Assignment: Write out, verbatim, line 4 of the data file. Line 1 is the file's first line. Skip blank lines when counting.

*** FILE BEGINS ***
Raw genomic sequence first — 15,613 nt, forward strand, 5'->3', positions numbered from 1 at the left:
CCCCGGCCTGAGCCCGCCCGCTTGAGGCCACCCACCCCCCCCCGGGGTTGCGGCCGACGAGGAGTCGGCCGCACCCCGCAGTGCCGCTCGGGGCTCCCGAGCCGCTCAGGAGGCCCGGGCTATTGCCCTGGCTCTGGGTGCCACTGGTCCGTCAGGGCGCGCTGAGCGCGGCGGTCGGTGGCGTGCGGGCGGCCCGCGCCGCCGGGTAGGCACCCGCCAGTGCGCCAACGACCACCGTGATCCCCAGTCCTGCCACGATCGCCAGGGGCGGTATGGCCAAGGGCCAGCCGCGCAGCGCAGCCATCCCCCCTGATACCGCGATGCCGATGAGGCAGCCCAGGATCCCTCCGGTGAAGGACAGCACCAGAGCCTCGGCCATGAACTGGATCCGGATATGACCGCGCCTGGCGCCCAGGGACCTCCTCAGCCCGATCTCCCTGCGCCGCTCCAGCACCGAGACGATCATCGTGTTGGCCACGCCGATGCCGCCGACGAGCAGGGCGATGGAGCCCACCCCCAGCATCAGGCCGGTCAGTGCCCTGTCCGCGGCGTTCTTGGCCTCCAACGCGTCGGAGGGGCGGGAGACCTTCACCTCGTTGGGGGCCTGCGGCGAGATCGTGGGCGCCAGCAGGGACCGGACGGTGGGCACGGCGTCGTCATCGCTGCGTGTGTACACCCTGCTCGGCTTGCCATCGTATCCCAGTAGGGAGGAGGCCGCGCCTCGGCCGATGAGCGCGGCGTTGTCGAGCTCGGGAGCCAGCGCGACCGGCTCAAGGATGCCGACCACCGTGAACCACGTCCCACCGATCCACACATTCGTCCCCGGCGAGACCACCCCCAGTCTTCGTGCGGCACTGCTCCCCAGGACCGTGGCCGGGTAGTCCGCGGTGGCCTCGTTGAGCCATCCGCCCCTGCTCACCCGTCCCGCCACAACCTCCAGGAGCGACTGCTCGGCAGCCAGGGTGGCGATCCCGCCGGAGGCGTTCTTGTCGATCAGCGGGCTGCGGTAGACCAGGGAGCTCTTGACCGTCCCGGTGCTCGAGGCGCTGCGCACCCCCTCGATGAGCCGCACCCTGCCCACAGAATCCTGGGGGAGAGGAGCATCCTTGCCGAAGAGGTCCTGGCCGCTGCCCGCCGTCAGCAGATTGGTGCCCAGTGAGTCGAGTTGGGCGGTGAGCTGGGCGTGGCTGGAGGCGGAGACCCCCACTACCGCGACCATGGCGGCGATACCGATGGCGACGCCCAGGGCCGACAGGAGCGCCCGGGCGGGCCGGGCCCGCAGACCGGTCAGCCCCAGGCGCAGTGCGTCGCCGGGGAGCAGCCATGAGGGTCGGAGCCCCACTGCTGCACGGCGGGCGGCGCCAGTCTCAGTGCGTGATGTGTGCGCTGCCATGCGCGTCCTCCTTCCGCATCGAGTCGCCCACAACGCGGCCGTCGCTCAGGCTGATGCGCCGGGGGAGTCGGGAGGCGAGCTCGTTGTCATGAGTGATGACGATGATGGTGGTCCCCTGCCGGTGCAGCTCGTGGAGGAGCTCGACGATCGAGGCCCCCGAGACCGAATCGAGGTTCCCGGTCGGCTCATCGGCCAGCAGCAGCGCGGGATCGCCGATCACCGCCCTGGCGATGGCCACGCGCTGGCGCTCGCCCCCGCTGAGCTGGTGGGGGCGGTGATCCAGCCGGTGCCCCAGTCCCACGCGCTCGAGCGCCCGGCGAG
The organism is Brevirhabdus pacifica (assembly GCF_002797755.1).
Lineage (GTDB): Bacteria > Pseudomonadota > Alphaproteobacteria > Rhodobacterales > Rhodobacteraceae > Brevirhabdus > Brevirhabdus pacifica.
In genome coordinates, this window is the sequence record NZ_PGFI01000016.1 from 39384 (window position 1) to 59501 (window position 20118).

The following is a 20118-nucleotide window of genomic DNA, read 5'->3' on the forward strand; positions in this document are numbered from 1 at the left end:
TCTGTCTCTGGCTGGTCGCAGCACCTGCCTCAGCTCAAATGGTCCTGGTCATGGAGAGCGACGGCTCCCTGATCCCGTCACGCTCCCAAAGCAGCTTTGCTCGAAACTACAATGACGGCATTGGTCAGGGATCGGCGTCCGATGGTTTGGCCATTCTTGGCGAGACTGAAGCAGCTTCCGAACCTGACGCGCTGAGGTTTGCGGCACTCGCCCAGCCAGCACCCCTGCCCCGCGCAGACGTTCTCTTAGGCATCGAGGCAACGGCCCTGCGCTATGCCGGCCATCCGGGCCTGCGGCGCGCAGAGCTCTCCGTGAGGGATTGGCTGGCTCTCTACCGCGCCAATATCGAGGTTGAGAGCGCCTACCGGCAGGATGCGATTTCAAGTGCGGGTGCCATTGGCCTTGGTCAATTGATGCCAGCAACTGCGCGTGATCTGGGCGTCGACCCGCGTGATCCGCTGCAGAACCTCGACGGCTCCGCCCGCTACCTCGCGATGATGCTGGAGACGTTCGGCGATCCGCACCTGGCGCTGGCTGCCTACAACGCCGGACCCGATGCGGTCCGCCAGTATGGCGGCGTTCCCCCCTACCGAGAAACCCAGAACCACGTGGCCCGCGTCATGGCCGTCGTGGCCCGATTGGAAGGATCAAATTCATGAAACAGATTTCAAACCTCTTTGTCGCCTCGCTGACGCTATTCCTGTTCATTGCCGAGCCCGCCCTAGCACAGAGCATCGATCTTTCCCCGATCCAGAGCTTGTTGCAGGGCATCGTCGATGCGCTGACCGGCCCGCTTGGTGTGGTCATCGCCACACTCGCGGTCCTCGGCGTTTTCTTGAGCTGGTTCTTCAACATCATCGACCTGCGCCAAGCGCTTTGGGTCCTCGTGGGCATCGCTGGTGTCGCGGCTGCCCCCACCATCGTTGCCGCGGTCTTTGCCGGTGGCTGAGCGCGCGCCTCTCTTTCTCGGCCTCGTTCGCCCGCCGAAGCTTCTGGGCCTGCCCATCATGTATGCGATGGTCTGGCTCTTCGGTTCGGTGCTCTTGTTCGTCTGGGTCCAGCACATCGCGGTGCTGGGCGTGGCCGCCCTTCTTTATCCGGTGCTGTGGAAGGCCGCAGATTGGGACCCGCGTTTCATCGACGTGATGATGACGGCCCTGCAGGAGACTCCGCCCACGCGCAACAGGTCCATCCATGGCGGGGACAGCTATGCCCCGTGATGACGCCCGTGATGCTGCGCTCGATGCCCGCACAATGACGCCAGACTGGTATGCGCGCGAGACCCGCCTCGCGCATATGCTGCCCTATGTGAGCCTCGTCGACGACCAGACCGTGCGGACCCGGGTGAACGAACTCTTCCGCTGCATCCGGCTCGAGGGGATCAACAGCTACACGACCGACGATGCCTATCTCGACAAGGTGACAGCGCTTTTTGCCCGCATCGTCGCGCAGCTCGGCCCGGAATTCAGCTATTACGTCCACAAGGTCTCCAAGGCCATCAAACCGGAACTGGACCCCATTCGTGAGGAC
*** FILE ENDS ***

Lineage (GTDB): Bacteria > Pseudomonadota > Alphaproteobacteria > Rhodobacterales > Rhodobacteraceae > Brevirhabdus > Brevirhabdus pacifica.